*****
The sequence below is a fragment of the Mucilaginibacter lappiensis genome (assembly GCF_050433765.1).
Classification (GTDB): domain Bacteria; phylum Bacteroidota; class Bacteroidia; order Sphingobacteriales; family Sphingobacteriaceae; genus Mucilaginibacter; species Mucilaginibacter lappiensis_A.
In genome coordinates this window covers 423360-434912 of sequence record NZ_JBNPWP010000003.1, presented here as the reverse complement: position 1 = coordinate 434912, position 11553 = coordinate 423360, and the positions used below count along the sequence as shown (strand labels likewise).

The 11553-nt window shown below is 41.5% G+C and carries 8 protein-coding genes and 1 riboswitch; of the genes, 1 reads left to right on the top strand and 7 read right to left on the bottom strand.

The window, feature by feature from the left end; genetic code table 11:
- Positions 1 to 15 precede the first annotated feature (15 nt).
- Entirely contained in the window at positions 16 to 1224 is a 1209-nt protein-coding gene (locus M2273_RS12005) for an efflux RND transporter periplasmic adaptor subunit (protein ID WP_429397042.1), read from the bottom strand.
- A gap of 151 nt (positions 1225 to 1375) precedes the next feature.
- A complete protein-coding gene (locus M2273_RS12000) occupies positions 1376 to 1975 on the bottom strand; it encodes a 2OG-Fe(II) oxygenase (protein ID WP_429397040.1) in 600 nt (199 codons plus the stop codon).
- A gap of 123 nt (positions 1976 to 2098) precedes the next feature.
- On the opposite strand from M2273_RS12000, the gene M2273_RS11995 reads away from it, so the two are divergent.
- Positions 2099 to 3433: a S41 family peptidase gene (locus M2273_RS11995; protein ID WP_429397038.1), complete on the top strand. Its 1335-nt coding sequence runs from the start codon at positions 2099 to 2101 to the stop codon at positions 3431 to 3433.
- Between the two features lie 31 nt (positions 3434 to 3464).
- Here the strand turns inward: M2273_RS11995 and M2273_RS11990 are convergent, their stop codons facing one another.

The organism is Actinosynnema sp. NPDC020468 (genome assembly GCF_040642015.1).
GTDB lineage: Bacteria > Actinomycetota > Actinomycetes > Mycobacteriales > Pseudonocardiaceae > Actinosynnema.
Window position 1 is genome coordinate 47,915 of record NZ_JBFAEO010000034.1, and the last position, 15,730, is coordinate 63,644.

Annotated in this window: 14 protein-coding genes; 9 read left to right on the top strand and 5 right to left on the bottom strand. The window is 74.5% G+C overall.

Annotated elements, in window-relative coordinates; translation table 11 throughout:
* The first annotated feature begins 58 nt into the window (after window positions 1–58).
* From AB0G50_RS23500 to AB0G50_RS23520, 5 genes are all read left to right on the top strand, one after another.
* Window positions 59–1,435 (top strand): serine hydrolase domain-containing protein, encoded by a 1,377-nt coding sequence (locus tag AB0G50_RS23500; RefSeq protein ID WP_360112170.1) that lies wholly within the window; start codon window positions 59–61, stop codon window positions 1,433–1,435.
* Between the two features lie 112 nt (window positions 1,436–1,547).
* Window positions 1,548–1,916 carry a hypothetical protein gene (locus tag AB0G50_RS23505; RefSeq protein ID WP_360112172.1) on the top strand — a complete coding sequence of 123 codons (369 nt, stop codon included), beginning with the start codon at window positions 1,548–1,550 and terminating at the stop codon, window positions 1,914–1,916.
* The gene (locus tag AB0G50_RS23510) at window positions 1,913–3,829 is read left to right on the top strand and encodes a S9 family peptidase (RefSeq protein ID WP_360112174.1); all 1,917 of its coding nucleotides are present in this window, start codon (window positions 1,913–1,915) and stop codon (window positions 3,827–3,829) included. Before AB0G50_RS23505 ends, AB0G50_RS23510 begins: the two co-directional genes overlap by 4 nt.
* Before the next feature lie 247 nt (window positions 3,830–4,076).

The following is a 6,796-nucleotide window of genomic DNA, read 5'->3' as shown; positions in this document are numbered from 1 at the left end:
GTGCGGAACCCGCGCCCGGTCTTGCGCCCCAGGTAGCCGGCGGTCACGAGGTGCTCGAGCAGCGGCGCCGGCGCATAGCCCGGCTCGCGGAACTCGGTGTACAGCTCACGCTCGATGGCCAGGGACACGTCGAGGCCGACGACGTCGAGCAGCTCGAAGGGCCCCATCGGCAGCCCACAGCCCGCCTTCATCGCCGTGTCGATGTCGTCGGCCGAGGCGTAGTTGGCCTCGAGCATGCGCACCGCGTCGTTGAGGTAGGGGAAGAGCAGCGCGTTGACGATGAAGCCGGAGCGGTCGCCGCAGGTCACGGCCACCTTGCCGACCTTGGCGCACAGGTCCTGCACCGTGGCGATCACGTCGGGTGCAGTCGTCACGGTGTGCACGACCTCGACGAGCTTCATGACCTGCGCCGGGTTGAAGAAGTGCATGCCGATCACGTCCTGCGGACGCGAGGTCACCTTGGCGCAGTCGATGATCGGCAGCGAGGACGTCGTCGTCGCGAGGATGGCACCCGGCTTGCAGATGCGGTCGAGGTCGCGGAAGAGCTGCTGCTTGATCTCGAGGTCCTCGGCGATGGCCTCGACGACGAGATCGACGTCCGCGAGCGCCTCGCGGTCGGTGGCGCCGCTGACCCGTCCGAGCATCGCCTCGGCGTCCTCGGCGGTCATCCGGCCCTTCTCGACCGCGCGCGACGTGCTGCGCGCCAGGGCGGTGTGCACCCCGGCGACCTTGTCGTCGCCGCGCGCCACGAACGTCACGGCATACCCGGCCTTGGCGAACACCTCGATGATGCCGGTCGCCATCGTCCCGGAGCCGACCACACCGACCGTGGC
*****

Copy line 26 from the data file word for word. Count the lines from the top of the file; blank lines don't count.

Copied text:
* Before the next feature lie 247 nt (window positions 3,830–4,076).